Is there such a thing as an ADHD Diet?
I’ve been asked this question quite a few times.
The answer is yes…and no.
What I mean is this: a child’s diet is a critical piece in the treatment of ADHD. However, the right diet doesn’t treat just ADHD symptoms, but it makes the brain work better in general. So, an ADHD diet is what I prefer to call a brain healthy diet.
What happens in ADHD?
Attention Deficit Disorder (ADD) and Attention Deficit Hyperactive Disorder (ADHD) are brain disorder diagnoses usually made by a pediatrician or psychologist. It is characterized by inability to concentrate, restlessness, and impulsiveness, but may be difficult to diagnose. It is often first reported by teachers or parents. There is no single cause of ADHD. Rather, scientific research suggests the effects of many underlying causes, which taken together are expressed through each individual's genetic make up as a group of symptoms qualifying for a diagnosis of ADHD.
When a person has ADHD, the brain has difficulty focusing and staying on task; it has difficulty planning and self-regulating. In order for the brain to carry out these tasks, it needs adequate amounts of building materials. The brain is one of the most metabolically active parts of your body, and therefore it needs a constant flow of nutrients to work well.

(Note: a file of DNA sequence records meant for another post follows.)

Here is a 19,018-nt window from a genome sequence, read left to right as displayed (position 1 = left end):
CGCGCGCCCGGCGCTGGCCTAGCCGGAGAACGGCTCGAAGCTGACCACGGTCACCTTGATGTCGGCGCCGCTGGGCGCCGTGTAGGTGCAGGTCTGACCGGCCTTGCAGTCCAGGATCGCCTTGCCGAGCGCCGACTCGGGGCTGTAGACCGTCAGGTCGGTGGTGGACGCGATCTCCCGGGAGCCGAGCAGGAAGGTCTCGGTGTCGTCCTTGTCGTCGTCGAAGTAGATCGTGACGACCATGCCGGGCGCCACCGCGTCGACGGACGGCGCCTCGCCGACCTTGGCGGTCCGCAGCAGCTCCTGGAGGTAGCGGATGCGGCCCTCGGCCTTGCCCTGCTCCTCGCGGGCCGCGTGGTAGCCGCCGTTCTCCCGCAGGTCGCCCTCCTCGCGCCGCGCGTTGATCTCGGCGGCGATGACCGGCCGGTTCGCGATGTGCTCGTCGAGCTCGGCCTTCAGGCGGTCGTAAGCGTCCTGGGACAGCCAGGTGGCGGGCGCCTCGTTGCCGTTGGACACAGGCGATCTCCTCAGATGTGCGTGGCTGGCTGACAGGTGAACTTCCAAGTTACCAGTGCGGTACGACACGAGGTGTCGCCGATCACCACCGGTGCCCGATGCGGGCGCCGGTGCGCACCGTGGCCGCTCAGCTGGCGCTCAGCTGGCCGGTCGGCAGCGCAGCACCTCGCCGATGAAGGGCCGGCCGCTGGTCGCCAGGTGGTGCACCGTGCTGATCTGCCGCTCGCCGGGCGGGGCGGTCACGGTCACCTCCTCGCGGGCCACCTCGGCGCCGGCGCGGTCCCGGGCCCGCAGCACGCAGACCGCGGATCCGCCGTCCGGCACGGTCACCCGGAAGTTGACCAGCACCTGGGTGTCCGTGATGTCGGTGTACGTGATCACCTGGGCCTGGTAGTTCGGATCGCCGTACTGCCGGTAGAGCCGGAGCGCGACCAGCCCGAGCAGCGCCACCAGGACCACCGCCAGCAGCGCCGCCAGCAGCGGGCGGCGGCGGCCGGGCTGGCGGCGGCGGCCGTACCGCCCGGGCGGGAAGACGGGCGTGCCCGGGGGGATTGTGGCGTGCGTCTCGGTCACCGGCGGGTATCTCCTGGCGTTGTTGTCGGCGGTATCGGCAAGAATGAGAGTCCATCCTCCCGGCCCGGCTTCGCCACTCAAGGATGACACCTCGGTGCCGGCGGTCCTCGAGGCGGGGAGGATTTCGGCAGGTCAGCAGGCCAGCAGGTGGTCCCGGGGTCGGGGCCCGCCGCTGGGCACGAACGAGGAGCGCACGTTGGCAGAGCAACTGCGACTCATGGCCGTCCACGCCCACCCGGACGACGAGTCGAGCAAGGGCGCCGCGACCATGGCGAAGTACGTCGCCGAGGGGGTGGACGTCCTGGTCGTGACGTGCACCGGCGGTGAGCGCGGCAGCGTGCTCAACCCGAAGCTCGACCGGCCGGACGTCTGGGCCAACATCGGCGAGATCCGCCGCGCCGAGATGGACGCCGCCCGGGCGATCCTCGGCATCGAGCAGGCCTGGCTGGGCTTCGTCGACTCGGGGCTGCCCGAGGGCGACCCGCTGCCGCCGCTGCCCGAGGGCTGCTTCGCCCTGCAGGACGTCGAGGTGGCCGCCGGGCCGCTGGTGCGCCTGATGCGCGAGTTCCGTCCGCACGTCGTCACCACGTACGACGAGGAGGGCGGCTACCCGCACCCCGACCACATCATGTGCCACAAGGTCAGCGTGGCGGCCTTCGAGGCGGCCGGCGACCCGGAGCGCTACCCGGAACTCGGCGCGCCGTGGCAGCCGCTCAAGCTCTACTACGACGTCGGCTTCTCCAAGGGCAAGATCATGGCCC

Here are the Building Blocks of an ADHD Healthy Brain Diet
1. Protein: Many children today eat a diet that’s heavy in simple carbohydrates and low in protein. A brain healthy diet needs a good supply of healthy proteins. Even though lean meat and eggs are good sources of protein, make sure you remember plant sources. For example, beans, nut butters, certain vegetables, such as broccoli, and certain whole grains such as quinoa, are healthy sources of protein.
2. Complex carbohydrates are essential for brain health because they provide steady energy to keep up with the brain’s high metabolism rate. A variety of fruits and vegetables, as well as beans and whole grains, provide this energy source.
3. Healthy fats are finally being recognized for their critical role in brain function. Almonds, walnuts, avocados and flax seeds are important sources of fat for your child’s diet. Also, wild salmon once or twice per week provides essential fatty acids. If you use oil when cooking, the best choices for brain health are coconut and extra virgin olive oil.
4. Micronutrients: There are so many vitamins and minerals that are needed for a brain healthy diet. Zinc, chromium, iron, vitamin A, folate, vitamin C…just to name a few! That’s why variety is so critical to a healthy brain, because these nutrients are variably abundant in different foods.
A brain healthy diet will help to improve your child’s attention, mood and energy level. So, using an ‘ADHD diet’ as a key part of the overall treatment plan for your child’s ADD/ADHD symptoms is a smart idea.